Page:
As the blog address suggests, the original purpose was to keep track of my long-distance bicycling pursuits, and I intend to keep it that way. But it is the prerogative of old men to reminisce about the old times (when they were stronger and faster than now); and so I will include more and more often some flashbacks as they present themselves.
As soon as I arrived at the Côte d'Azur in Fall 1970 (a scholarship of the French government allowed me to pursue my studies of Mathematics at the Université de Nice), I used the weekends to discover the mountainous surroundings. I had brought along my new Goëland custom randonneuring bicycle and did put some mileage on it, but not nearly as much as anticipated. One reason was that I got caught up in rock climbing (mainly on the Baou de St. Jeannet):
- the other reason was that I got caught up in meeting my future wife (who neither climbed rocks nor rode a bicycle). Somehow, rock climbing soon moved into the background and eventually all but disappeared from my life, whereas the future wife moved into the foreground. I did maintain the desire to ride my bicycle and still collected some good memories from rides with high elevation gain through spectacular scenery, over the years; but many destinations I had located with the finger on the map remained unreached, even some that were rather close - like the Mont Vinaigre, the highest summit in the Massif de l'Esterel.
Fast forward to early June 2011. We just arrived in Cannes after a lengthy trip from California with a good week of stopover in Germany. I urgently needed to get back on my bike and to get my legs moving in preparation for the Big Eight. No need to do long distances; conventional wisdom mandates tapering under those circumstances, just a little bit spiced up with some shorter efforts to keep the juices flowing. And so I decided to rediscover the Tanneron - it must have been well over thirty years since I was last time on those roads on a bicycle!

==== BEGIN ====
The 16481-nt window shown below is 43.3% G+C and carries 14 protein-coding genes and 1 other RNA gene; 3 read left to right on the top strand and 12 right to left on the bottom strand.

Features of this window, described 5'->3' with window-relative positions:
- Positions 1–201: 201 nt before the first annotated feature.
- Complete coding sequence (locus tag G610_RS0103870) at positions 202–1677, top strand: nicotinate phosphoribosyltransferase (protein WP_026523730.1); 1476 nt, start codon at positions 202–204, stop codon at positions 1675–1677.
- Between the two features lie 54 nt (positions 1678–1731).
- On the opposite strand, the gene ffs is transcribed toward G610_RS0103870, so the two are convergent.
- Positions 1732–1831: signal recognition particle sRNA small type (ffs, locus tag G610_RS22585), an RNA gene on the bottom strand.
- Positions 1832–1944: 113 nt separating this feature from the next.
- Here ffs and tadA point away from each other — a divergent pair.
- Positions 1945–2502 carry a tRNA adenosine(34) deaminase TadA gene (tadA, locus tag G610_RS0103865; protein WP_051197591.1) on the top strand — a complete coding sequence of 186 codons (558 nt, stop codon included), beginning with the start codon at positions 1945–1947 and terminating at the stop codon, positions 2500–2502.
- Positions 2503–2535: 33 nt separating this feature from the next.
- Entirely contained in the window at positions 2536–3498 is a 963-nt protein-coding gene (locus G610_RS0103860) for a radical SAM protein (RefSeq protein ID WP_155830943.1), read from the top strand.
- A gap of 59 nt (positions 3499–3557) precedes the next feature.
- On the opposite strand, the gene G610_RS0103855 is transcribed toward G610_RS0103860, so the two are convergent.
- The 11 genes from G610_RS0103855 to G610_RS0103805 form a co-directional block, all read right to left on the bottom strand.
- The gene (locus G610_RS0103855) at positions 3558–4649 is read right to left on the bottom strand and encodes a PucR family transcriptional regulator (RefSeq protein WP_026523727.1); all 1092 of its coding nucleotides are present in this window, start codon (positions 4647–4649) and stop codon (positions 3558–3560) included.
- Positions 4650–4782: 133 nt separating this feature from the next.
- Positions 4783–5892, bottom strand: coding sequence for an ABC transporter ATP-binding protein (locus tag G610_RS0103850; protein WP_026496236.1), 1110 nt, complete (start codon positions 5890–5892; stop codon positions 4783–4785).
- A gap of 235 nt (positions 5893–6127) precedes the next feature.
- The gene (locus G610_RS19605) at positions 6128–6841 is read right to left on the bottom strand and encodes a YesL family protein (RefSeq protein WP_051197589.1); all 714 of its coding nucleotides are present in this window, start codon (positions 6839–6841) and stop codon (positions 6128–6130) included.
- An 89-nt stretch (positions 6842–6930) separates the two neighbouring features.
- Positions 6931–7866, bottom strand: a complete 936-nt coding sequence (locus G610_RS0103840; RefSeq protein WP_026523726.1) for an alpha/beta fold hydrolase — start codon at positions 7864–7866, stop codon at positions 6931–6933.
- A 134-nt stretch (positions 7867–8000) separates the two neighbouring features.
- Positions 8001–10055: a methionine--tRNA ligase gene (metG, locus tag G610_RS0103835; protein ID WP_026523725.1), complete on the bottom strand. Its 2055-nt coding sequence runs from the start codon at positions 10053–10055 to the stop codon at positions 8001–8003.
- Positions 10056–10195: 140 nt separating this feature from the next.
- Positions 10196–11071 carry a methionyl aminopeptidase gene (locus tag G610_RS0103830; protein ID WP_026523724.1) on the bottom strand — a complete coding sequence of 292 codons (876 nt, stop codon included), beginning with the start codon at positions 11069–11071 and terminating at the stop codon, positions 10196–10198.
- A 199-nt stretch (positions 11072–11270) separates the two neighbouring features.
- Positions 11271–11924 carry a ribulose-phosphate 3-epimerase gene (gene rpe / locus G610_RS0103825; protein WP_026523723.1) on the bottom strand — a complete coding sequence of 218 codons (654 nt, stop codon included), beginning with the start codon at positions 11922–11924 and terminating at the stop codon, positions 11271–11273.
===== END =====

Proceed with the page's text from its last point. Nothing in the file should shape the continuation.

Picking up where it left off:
It was a revelation, and I was enthusiastic. I had forgotten how smooth the roads could be (20 years in California do that to you), the vistas breathtaking, the air delightfully clean - and no traffic! If only I could start out from Mandelieu (where we used to live for a couple of years, in the eighties)
On my Tanneron loop - view towards the Lac de St. Cassien
... instead of from Cannes, which requires to ride a couple of miles on a dense stretch along the beach. Granted, the beach pictures are good for bragging and for associations with a life of vacation and leisure; but my personal feelings are more than mixed - I am not a beach person (my wife is ...), and I would rather not be surrounded by hundreds of thousands of tourists and vacationers.
Posing for Cannes' Office of Tourism
(Note: This was in early June, before the onslaught of the tourists)
But, no complaining! For the following two weeks, I repeated that same loop nearly every other day, alternating the direction to vary the pleasure. And I was satisfied to come close to my personal best (from over 30 years ago!) of 35 minutes on the 4.7 mile 1400 ft climb to the Grand Duc - not too shabby by my standards.
Immediately after coming back from the Big Eight, the urgency to train was subdued for a couple of days. I needed a new stimulus. What if I finally tried to find the road to the summit of the Mont Vinaigre? - Oh yes!
What can I say: Now I have a new favorite ride, and I already returned twice there. I let the pictures speak for themselves!
From 0 to over 2000 ft
The last portion is kind of steep
But - here we are! (The tower is off-limits)
From the Institut Géographique National
View towards Fréjus
... in order to climb as high as possible
... while it's muggy down there!
I think I need fatter tires ...
... to continue my exploration of the "Route des Cols"